Hi Son nice to see that you’ve got the golfers attention. some real food for thought. A similar comparison, who’s a better player Tiger or Jack, different times and different technology. Dad

  6. Morgan

    Jul 16, 2014 at 8:38 pm

    I love these fun tests done just for the heck of it and usually on the spur of the moment. I had one such moment when I played in an electricians golf day. One of the guys had a really old set with one of those cast aluminium (so it looked like)small headed 1 wood’s. He obviously wasn’t a golfer and was out for a good day. Anyway after 6 holes we were giving him hell about his gear, but I got this bug in my head to want to hit it, so tee it up I did. The metal shaft was rusty and the head very small and dull and even had paint splatter on it. I’ld already hit mine down the fairway and with assurance I would give him a newish driver after the game I gave his the perfect strike. Off it went perfect trajectory down the fairway, the boys go that’s sweet and hang crap on clubs owner as he is defiantly the cause of all his bad drives, got up there both center of the fairway laser-ed his 245m, laser-ed mine 262m. Totally stunned. I could find his club at a second hand shop and buy it for $10, mine was a SLDR @7* with a GD DI6 X FLEX AND COST A HELL OF A LOT MORE. My walk away comment to the clubs owner was “get lessons, nothing wrong with the club” which bought him more heckling from the group and left a very satisfied smile on my face, but bewilderment at why only that much gain over what must be 30+ yrs of golf club and shaft advancement and millions spent in research. Note; I do realize most of the advancement would be seen in dispersion and contact consistency if I had of hit a heap of balls but still with all the new clubs that have come out and people on this site and Golf companies claiming gains of 5 – 20m with their new wonder driver and $1000.00 shafts ( 30yrs x 10 new drivers x 10 more meters ) the newer club should be at least 100m ahead and 150m ahead at least with a persimmon or laminated head. Any way sorry for the long story but it was one of my all time golf feel good moments, smiling now.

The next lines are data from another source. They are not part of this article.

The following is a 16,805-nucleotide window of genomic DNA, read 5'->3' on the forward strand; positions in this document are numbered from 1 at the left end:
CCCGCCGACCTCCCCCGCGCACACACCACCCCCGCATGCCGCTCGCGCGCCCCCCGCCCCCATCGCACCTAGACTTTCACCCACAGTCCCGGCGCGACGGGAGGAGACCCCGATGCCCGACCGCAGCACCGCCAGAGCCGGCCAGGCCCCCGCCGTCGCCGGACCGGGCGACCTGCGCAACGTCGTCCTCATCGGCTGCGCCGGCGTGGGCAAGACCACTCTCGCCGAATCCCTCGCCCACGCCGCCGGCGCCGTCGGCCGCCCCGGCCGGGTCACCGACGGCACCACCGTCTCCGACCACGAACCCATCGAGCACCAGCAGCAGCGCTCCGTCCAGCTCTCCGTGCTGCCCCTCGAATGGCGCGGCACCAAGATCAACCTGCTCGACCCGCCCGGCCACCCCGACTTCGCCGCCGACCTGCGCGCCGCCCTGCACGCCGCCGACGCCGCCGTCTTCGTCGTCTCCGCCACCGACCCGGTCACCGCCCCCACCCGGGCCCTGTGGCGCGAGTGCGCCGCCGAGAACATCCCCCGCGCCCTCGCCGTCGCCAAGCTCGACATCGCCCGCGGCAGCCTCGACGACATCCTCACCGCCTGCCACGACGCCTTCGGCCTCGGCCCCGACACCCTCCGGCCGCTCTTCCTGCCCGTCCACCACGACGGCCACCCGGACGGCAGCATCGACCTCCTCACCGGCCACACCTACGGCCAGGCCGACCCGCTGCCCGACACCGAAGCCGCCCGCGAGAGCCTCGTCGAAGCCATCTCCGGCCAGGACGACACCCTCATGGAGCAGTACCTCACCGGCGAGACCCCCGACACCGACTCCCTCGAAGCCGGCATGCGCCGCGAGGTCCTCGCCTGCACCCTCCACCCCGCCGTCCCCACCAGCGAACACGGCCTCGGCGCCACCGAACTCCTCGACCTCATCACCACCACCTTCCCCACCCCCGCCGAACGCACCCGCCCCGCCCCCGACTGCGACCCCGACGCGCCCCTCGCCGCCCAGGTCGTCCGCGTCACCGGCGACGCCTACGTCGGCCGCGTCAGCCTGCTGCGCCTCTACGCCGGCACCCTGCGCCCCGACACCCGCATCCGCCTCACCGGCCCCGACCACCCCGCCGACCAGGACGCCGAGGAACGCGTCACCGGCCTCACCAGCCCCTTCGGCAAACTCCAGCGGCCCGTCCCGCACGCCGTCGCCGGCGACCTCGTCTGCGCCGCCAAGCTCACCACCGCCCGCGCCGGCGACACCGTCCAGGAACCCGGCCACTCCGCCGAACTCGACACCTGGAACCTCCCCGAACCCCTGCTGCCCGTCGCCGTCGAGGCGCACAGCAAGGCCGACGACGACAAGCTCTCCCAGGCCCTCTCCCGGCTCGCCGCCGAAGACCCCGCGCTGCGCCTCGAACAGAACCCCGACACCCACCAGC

• Rob Rashell

      Jul 17, 2014 at 10:52 am

      Morgan,

      Great story!My guess would be we’ve reached a bit of a plateau with technology, tough to squeeze much more out of club heads, shafts, balls, etc. I remember playing a practice round my year on tour with a PGA Tour veteran and major champion, he was playing with irons that were 20 years old. He knew how far they went, down to the yard, and didn’t care about anything else. Technology and optimizing are a different endeavor than playing and scoring, as it should be.

      All the best!

      Rob

    • James

      Jul 29, 2014 at 1:25 pm

      you dont think 20 yards difference is a big deal???

  7. t

    Jul 15, 2014 at 5:43 pm